Comparing the Schiit Bifrost Multibit DAC was a bit of apples to oranges since I used an external headphone amp as well when not listening via powered speakers. I also did some of my listening with the Bifrost fed via USB from my computer as well as via the microRendu. But in all cases, the results were similar - the Schiit, like the iFi, presented a more relaxed yet engaging presentation whereas the PecanPi conveyed a more neutral, highly detailed soundstage that, with well recorded music, offered an engaging and immersive musical treat.
Bottom line, I was very impressed with the PecanPi Streamer. The exceptional sound quality is all about the high quality of the PecanPi DAC, no doubt. If you love clarity and detail, this seems a no-brainer. The ability to have a top-quality DAC, headphone amp and Roon endpoint in one small box, the ability to use ethernet or wireless, and a high-quality volume control all make the Streamer a pretty awesome bang-for-the-buck product.
Am I correct the streamer has the peacon pi dac onboard? I assumed I had to buy both the dac and the streamer.
The Streamer has the DAC already built in, you do not need to buy both.
The Streamer comes fully assembled and ready to go out of the box.
If you want to build it yourself you can buy DAC and associated case kit.
Thnx. Wasn’t clear to me. Makes it much more attractive!
Hope the price will be the same till the end of May. Will get one then.
Preorder pricing ends on May 15th.
For what it’s worth, here’s a write-up I did to evaluate the effort of setting up a RPi Roon Endpoint with this DAC (the unassembled DIY approach):
I was a bit confused initially on what constituted the Streamer, but as Leo stated, the Streamer is all inclusive - PecanPi DAC, Raspberry Pi, case, volume control, OS and power supply. But you could go the route of the kit and put it all together yourself. Might save a few bucks but I’m not sure where you’d find a suitable case for it - something I’m scratching my head about in order to place an order before the May 15th pre-order pricing cutoff…
I sell the case as an option when you buy the DAC. Unless you are talking about a different case all together.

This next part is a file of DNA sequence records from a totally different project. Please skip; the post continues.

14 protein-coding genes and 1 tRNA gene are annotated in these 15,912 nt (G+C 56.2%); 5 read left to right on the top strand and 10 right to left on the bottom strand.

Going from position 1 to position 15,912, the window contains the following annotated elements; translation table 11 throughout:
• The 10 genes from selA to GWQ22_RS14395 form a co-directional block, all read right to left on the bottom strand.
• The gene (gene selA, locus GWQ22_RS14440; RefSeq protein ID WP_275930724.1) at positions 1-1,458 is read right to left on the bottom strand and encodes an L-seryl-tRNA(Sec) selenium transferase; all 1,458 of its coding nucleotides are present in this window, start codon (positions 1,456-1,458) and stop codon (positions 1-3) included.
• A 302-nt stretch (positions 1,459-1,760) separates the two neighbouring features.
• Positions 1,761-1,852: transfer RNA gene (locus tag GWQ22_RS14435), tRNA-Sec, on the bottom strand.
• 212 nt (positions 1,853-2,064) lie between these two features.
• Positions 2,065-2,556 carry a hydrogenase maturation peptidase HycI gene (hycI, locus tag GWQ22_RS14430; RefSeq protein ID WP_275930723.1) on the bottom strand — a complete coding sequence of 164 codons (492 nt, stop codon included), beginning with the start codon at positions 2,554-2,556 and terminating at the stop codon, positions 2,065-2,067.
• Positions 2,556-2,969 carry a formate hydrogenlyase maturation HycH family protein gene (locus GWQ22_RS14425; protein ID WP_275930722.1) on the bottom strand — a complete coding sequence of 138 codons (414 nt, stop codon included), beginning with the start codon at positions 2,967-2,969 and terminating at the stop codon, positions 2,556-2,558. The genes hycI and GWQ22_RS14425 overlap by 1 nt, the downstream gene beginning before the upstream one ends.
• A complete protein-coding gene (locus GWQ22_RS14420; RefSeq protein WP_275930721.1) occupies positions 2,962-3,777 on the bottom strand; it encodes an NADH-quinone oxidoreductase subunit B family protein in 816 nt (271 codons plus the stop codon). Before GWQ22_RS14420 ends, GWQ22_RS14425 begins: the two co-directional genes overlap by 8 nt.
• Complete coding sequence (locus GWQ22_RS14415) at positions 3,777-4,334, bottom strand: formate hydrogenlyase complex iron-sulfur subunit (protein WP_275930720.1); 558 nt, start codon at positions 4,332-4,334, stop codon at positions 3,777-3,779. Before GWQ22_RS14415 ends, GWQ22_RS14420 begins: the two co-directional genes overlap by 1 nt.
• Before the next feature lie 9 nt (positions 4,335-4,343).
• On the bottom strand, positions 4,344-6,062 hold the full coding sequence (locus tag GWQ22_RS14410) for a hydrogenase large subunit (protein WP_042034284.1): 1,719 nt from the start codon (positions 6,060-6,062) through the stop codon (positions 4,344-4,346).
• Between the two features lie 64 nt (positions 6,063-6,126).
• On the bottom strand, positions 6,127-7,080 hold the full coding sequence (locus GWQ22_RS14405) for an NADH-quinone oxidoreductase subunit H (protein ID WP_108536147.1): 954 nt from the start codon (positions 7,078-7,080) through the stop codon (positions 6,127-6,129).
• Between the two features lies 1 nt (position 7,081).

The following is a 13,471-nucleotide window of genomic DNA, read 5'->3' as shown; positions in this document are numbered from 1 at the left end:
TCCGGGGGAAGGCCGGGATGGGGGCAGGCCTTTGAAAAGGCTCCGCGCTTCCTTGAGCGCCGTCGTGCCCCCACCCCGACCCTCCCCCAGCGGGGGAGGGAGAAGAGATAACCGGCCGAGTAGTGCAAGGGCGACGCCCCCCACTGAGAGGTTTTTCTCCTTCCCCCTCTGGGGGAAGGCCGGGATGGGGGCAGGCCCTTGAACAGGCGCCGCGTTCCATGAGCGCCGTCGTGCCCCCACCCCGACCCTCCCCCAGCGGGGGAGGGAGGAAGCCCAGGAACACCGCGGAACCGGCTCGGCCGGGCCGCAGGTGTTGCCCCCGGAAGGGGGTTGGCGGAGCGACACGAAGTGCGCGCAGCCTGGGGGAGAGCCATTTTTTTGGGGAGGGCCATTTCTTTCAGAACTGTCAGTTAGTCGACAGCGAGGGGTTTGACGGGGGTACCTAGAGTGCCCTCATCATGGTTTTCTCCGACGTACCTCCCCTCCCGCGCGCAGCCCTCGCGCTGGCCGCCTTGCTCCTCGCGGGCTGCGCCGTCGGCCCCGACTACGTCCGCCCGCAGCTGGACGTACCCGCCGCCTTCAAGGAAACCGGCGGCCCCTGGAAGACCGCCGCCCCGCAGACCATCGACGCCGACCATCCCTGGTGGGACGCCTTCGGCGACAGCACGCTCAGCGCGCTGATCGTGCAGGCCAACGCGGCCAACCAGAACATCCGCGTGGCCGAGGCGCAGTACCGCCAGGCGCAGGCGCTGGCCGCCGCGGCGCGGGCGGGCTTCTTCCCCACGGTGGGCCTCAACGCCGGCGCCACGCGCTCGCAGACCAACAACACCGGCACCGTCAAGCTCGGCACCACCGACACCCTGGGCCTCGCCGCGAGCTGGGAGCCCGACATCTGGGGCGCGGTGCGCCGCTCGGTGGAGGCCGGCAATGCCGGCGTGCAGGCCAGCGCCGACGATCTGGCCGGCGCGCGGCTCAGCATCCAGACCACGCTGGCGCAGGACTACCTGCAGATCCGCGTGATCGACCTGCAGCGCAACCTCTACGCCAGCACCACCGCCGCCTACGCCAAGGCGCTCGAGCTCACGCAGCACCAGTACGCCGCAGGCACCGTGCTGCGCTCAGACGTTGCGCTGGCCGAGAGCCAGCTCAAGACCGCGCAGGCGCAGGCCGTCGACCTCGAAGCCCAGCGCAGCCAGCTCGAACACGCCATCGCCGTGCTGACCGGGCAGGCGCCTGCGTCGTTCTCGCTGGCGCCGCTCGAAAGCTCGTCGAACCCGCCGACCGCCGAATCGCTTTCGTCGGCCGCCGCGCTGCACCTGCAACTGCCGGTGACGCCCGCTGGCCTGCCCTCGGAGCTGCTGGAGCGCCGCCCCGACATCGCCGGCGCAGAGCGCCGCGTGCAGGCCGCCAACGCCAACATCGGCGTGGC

How can I make it more clear that the Streamer is a fully assembled and ready to go device?
This is the link to the assembled device.
It’s quite clear there. Maybe link this in the very 1st post so people get taken straight to the assembled device?
Leo, your site does an excellent job describing the PecanPi Streamer as a fully built, ready-to-go product. No worries there. To avoid the slight initial confusion as mentioned by me and @PhiloMelos, you might simply state in the PecanPi Streamer description that it incoporates your stellar PecanPi DAC. Of course, your video makes it quite clear as well.
LEGO. Always LEGO!
Another great review:
“I then played Looking for a Home, two guys and two guitars or, more accurately, Kevin Greeninger & Dayan Kai at 24bit/192kHz. The string manipulation from the guitars was impressive as was the silence sitting behind the pair: the contrast set up a soundstage heavy with emotion from this serious song. The sense of clarity was also excellent as the PecanPi took advantage of the superior sound source file while the imagery that set the singers and their instruments on the soundstage was excellent. Even the bass-infused foot stomps from the guys, keeping a beat, were easily heard here. The sense of tonal balance allowed me to increase the gain without having my ears bitten off.”
“If anything, DSD output (despite the non-native processing) was the most impressive file output across the entire sound test as inherent noise was very low. Small and subtle details were able to flow easily from the rear of the mix and the 3D structure around the stereo image added layers and a busy, almost market square feel to the song which seemed packed with people and instruments. A party atmosphere, if you will. Harmonicas here, acoustic guitars there, an accordion, mandolin, 57 varieties of percussion but throughout the PecanPi allowed this detail to reach the ear unimpeded.”
“The PecanPi sits within an attractive price point and at that price it offers plenty: impressive sonic abilities being top of the list. Specifically, an attractive blend of dynamic force, rich imagery and layered detail. A bit of a bargain, then.”
Preorder pricing is being extended to May 31st by popular demand.
The DAC case option says “including all required hardware” - does that include the raspi?